Research at Carnegie Mellon is using electrodes to extend smart watch touchscreens across the surface of the surrounding skin.
We’ve seen how smart device control is growing more varied, and systems have enabled finger-angling and kicking for control. Now, SkinTrack enables the skin around smart watches to be used as a touchscreen.
Continuous touch skin tracking is made possible using electric field technology. A wearable ring emits a signal that is received by two pairs of electrodes mounted on the smart watch’s strap. By reading a phase difference between these two electrode pairs, the device can follow a finger as it glides across the skin or hovers above it. The software can be combined with smart watch APIs to control apps, using actions on the skin to scroll, select, dial numbers or draw. SkinTrack was developed at Carnegie Mellon University by PhD student Gierad Laput.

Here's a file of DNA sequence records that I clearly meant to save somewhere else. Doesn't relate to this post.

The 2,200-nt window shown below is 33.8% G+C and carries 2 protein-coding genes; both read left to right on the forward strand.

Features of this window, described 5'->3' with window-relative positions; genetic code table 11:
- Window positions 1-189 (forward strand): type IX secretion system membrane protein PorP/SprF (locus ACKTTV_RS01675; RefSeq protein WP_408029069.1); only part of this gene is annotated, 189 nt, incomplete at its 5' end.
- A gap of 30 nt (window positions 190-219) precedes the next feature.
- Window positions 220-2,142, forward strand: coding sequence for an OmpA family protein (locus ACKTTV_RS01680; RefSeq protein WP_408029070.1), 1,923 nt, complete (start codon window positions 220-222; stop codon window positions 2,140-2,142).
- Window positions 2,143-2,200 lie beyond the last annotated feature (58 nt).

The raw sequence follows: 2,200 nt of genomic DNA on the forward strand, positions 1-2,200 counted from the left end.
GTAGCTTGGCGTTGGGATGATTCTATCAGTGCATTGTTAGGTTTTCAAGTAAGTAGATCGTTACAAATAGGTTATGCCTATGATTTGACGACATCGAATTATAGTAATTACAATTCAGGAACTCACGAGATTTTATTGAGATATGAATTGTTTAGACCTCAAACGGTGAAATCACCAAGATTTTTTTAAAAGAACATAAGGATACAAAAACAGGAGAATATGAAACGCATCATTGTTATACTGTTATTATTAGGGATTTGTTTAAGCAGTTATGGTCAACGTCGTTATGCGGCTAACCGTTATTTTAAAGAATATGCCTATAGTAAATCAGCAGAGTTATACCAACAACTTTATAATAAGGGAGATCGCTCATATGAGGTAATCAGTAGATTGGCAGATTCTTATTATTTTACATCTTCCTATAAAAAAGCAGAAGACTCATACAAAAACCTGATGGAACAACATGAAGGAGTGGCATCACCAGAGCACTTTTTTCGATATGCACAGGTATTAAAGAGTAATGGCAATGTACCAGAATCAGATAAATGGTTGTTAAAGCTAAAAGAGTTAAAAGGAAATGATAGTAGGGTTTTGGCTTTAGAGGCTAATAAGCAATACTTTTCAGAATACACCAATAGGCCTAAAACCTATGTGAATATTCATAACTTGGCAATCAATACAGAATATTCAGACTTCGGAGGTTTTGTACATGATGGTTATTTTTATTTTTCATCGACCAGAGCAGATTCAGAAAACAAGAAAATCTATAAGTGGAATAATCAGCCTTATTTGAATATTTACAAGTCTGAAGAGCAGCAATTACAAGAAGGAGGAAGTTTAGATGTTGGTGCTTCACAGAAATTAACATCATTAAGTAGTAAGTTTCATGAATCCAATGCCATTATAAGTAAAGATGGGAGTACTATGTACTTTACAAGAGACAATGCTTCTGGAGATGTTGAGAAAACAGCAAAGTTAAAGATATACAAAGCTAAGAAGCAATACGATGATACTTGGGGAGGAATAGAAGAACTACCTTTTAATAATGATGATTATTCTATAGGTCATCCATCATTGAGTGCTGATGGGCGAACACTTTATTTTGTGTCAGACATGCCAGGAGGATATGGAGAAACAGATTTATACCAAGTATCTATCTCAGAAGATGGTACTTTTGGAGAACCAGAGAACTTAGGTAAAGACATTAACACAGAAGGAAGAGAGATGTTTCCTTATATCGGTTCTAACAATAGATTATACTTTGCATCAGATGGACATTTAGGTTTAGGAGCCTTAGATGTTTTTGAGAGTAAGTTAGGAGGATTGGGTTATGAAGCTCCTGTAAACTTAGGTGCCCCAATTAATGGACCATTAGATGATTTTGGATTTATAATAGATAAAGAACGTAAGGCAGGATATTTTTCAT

Could SkinTrack software be used to control wearables that don’t have screens, or open up greater interactivity with the growing number of IoT devices?